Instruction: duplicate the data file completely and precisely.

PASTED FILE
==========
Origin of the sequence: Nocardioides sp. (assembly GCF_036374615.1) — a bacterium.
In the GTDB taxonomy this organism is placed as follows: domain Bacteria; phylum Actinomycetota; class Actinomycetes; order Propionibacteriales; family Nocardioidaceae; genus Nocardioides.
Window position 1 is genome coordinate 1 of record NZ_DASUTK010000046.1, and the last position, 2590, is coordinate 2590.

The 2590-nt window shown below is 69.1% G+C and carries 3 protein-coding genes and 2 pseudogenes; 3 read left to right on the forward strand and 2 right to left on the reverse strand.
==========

Origin of the sequence: Nocardioides sp. (assembly GCF_036374615.1) — a bacterium.
In the GTDB taxonomy this organism is placed as follows: domain Bacteria; phylum Actinomycetota; class Actinomycetes; order Propionibacteriales; family Nocardioidaceae; genus Nocardioides.
Window position 1 is genome coordinate 1 of record NZ_DASUTK010000046.1, and the last position, 2590, is coordinate 2590.

The 2590-nt window shown below is 69.1% G+C and carries 3 protein-coding genes and 2 pseudogenes; 3 read left to right on the forward strand and 2 right to left on the reverse strand.